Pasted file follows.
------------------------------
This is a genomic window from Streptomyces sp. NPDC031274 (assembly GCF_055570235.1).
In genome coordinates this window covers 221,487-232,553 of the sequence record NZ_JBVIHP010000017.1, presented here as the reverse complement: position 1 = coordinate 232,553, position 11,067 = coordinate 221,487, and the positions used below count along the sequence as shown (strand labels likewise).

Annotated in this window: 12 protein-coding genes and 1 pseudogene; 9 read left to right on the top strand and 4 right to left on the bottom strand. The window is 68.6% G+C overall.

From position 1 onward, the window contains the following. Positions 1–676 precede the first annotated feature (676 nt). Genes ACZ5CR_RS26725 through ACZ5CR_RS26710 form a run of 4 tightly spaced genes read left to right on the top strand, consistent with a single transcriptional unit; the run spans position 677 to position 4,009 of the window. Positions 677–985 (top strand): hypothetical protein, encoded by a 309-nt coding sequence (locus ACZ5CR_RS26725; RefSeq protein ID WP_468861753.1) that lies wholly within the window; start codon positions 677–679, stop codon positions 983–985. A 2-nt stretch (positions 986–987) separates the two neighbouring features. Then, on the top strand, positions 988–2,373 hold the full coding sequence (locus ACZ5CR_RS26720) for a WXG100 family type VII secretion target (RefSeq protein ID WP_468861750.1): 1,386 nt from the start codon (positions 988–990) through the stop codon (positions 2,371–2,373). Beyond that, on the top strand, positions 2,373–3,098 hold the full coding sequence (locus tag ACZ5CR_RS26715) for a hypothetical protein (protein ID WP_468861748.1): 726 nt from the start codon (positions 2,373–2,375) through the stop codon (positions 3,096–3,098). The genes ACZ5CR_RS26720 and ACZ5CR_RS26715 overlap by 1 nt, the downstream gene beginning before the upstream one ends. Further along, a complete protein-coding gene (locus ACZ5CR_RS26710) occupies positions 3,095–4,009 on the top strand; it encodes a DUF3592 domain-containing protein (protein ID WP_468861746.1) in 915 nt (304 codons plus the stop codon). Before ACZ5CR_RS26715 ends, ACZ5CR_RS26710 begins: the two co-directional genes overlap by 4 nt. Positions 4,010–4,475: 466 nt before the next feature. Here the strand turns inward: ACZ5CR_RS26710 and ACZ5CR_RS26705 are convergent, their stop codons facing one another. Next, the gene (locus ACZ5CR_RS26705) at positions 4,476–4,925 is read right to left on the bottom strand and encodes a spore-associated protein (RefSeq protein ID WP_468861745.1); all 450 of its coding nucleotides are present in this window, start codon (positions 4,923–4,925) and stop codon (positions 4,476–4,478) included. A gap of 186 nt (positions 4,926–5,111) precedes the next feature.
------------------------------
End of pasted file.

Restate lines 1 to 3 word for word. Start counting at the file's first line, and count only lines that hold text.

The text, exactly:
This is a genomic window from Streptomyces sp. NPDC031274 (assembly GCF_055570235.1).
In genome coordinates this window covers 221,487-232,553 of the sequence record NZ_JBVIHP010000017.1, presented here as the reverse complement: position 1 = coordinate 232,553, position 11,067 = coordinate 221,487, and the positions used below count along the sequence as shown (strand labels likewise).

Annotated in this window: 12 protein-coding genes and 1 pseudogene; 9 read left to right on the top strand and 4 right to left on the bottom strand. The window is 68.6% G+C overall.